Monday, October 3, 2011

Economic Viability of Seaplane: A Mirage


Economic Viability of Seaplane: A Mirage

By Zubair Ahmed

Seaplane was a daydream, which has already turned a nightmare. The one and only and the first in India and we conquered the sea, sky and the land with a single masterstroke. In our tourism policy, we marked it in bold that it won't be a subsidized facility. The only target we achieved before the timeframe.
But, the economics behind the whole show tells a very different story. Initially, it was the launch that went through rough weather. As this was the first time in Indian sub-continent, there were no laws and regulations on place. It was tough to get the clearances.

The Administration was 50% partner with Pawan Hans in the deal. The Swedish-made seaplane was on wet-lease from Mehair, Mumbai. Initial hiccups were taken care of by Pawan Hans. Once it landed in Port Blair in December 2010, troubles started cropping up. In January and February, it did well up to an extent. But from March onwards, with the season biding good bye, the occupancy too went literally zero.
"And out of the blue, Pawan Hans sensing the damage ahead, ditched the Administration and terminated the agreement without even informing us," said Abrahum Varickamakal, Secretary, Tourism and Civil Aviation.
With Pawan Hans pulling out of the deal, Administration was left in a lurch. Meetings beyond meetings followed. Finally, the Administration inked a new agreement directly with the company, Mehair. To increase occupancy, the rates were subsidised upto 90% at par with helicopter fares.
Today, administration pays about Rs 48 Lakhs monthly rent and Rs 40,000/- per flying hour to Mehair. This does not include other operational costs like infrastructure, controlling officers, ticketing agents and ground staff from about eight departments. "It's a complicated subject," said a senior official from tourism. Eight departments are involved in the operation of seaplane - Police, APWD, Revenue, ANIIDCO, Tourism, Civil Aviation and Forest Department. The speed boat used in transferring passengers from the pontoon to jetty costs about 10 litres of petrol every minute. All these tangible and intangible expenses are not calculated to make the seaplane successfully takeoff. "Even at 100% occupancy, with full fare, the admn would not be able to make profit out of the venture," said the official.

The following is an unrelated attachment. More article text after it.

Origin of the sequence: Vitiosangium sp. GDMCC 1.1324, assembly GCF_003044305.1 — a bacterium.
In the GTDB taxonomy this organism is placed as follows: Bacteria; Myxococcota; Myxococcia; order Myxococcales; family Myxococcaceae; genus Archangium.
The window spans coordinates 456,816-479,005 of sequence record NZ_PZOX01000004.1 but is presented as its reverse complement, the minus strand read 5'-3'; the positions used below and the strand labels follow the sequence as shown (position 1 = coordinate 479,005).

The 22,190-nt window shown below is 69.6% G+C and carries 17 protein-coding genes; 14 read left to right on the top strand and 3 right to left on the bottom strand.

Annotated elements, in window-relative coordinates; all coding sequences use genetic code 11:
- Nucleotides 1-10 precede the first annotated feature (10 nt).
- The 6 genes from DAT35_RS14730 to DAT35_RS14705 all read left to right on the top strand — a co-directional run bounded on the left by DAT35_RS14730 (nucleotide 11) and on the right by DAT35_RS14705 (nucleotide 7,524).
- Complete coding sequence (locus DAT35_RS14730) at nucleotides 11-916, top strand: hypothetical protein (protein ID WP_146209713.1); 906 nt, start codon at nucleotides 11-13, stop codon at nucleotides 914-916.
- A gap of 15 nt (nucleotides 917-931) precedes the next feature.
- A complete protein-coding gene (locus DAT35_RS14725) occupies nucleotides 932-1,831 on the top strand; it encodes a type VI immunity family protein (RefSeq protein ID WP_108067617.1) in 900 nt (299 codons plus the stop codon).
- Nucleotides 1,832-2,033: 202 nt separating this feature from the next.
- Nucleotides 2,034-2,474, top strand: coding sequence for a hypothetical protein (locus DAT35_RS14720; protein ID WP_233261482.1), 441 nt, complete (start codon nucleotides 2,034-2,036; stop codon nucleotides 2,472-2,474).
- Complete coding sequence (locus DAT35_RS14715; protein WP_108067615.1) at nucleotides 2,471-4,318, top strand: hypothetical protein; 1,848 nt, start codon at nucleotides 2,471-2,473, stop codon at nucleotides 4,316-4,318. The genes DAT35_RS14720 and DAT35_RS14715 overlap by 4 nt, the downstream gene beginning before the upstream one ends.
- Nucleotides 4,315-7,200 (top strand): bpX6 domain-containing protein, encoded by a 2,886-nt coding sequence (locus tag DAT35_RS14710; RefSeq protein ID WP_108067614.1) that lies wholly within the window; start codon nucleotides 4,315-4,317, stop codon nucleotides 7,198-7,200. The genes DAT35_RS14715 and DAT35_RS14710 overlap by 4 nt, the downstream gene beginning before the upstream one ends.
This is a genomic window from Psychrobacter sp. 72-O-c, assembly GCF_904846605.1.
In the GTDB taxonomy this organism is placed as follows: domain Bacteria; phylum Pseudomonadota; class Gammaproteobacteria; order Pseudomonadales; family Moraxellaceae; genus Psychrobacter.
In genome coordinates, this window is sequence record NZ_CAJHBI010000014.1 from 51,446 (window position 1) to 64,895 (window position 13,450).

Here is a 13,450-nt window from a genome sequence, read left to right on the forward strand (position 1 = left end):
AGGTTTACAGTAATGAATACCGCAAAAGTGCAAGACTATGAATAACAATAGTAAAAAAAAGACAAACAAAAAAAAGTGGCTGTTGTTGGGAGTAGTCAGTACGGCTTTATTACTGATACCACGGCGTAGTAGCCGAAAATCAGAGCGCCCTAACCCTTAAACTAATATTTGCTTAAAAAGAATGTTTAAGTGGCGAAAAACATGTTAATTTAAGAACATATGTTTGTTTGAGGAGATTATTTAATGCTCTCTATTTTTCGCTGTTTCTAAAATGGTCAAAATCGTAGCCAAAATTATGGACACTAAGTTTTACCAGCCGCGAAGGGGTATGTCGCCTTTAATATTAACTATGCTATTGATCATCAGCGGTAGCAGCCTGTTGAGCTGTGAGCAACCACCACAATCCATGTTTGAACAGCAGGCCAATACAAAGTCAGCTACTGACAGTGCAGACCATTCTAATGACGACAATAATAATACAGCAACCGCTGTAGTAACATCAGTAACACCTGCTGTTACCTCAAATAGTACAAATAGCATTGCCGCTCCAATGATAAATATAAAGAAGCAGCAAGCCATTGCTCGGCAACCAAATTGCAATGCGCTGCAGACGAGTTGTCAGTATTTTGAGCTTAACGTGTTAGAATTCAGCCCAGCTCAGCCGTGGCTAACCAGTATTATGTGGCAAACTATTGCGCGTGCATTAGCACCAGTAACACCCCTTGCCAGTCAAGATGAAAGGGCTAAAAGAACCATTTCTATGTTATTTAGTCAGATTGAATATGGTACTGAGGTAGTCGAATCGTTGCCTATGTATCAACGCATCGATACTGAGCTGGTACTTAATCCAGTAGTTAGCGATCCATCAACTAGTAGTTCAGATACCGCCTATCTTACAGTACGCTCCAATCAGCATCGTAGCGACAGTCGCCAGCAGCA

With crossed fingers, the department is waiting to see the result from the first upcoming full-fledge season. However, Abrahum Varickamakal seemed positive, "I will feel happy and self-assured if I could see local entrepreneurs venturing into this business after seeing this experiment a success."
However, it is learnt that many states like Goa, Tamil Nadu, Pondicherry and Kerala wants to replicate the "success" of seaplane for promoting tourism in their states. But, they too are waiting to see the bottom-line of the Island experiment before taking the plunge.

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